The Three Trees, 1643 by Rembrandt

Many of Rembrandt's etchings are of an unbelievable fineness, an infinite number of delicate lines adding up to a fragile image, whether it be the artist himself, a shell, or a spacious and wonderful landscape like The Three Trees. It is easy to see that in such an etching the artist's drawing style has played a great part in its creation. There is a concentration on the immense breadth of the Dutch landscape contrasted with the three very solid trees which dominate the right-hand side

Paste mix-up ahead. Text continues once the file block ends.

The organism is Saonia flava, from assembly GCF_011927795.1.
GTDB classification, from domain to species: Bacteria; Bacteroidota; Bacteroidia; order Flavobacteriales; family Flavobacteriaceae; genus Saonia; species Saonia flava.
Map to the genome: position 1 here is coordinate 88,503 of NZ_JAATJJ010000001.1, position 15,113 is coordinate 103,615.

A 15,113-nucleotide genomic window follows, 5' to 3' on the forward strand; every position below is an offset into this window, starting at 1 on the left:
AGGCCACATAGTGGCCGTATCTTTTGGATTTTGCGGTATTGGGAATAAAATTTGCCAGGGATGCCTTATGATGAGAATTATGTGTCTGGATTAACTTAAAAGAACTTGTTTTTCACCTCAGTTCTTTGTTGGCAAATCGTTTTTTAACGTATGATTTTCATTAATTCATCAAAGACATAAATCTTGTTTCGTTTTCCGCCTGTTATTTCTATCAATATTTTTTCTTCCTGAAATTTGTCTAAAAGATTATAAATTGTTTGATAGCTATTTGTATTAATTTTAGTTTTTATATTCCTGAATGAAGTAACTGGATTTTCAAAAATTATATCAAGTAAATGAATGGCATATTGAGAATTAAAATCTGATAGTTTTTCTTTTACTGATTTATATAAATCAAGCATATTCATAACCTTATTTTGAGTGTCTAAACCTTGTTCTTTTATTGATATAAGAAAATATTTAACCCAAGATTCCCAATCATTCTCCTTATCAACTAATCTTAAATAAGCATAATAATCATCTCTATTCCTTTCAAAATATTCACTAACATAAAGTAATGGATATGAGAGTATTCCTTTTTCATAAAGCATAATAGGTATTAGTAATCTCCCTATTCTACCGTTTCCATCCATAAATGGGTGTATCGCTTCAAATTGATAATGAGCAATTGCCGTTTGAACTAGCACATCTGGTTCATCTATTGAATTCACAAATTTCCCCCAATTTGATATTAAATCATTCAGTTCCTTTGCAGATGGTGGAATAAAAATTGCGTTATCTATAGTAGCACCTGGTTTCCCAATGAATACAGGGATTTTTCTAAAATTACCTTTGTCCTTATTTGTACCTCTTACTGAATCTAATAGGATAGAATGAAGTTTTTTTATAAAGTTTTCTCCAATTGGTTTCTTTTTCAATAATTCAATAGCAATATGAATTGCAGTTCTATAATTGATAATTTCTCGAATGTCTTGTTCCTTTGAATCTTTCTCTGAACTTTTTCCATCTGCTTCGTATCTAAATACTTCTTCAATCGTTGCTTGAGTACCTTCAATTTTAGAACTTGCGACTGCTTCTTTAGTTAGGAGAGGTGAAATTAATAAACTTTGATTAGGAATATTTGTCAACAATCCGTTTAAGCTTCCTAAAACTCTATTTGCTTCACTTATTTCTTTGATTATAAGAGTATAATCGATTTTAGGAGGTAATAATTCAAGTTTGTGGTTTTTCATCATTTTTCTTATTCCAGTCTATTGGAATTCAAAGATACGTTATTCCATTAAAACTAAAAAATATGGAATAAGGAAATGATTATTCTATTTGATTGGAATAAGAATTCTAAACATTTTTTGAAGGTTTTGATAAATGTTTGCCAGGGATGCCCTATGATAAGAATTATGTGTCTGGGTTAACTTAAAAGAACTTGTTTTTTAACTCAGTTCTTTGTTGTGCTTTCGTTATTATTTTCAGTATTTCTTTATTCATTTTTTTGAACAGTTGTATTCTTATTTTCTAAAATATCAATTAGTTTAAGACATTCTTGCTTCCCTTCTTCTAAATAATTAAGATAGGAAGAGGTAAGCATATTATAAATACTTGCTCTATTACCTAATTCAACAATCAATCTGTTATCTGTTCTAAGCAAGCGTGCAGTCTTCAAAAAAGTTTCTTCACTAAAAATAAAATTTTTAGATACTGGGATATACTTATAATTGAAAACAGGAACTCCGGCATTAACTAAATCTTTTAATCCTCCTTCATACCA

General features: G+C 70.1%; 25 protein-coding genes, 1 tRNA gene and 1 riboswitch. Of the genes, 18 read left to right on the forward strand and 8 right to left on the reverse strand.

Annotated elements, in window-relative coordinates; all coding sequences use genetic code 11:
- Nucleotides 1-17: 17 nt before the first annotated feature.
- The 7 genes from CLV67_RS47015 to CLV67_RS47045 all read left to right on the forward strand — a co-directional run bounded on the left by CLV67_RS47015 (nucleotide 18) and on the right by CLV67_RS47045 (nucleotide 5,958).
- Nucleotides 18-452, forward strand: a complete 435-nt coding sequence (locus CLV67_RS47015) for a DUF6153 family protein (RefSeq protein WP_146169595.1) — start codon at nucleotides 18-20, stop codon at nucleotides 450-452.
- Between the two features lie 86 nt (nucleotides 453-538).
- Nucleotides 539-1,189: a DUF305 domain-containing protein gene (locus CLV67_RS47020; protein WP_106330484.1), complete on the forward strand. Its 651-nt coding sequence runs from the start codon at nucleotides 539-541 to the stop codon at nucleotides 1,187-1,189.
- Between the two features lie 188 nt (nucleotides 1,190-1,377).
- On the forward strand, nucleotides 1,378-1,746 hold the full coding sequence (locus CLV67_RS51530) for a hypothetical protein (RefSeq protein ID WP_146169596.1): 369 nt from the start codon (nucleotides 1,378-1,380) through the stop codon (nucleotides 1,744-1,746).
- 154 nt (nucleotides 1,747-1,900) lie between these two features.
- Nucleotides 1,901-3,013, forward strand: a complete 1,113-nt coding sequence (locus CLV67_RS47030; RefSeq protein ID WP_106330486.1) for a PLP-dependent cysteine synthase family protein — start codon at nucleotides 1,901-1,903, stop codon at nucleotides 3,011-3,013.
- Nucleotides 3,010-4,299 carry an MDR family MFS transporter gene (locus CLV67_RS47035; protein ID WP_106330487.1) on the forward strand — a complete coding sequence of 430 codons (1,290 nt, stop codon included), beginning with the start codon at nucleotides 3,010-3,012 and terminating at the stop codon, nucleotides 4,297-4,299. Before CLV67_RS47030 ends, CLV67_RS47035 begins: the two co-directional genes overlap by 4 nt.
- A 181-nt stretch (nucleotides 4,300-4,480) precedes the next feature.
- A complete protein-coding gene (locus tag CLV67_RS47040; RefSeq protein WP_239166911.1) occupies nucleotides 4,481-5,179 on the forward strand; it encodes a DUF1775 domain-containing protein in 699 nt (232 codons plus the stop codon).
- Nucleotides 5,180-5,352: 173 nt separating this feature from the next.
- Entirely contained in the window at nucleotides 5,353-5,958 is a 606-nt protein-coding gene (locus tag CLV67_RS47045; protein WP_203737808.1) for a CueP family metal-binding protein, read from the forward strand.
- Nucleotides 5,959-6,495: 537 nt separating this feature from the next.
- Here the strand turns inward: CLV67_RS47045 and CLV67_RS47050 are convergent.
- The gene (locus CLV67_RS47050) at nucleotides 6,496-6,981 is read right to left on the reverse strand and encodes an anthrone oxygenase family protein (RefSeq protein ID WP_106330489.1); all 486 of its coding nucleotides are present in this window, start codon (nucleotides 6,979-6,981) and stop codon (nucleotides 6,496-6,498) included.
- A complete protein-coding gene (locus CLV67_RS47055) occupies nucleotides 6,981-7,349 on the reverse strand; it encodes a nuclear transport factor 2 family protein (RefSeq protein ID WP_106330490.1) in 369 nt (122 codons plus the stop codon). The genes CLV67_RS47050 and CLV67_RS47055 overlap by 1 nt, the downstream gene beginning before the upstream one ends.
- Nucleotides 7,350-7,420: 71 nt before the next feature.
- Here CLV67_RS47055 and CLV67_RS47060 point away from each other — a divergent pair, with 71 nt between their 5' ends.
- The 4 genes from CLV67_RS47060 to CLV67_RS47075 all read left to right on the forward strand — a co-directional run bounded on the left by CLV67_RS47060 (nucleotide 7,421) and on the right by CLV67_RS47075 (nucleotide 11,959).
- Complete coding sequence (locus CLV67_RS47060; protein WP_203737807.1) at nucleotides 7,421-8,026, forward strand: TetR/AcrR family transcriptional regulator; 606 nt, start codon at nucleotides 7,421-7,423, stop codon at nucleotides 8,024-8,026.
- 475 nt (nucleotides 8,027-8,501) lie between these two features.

The Three Trees is Rembrandt's largest and most striking etched landscape. Here he masterfully combined techniques (drypoint, engraving, varied depths of etched lines, and a speckled tone) to create a sense of nature in flux. He animated the landscape with many details: an artist sketching on the hill at right, a fisher couple at lower left, and an amorous couple hidden in the darkened foreground bushes.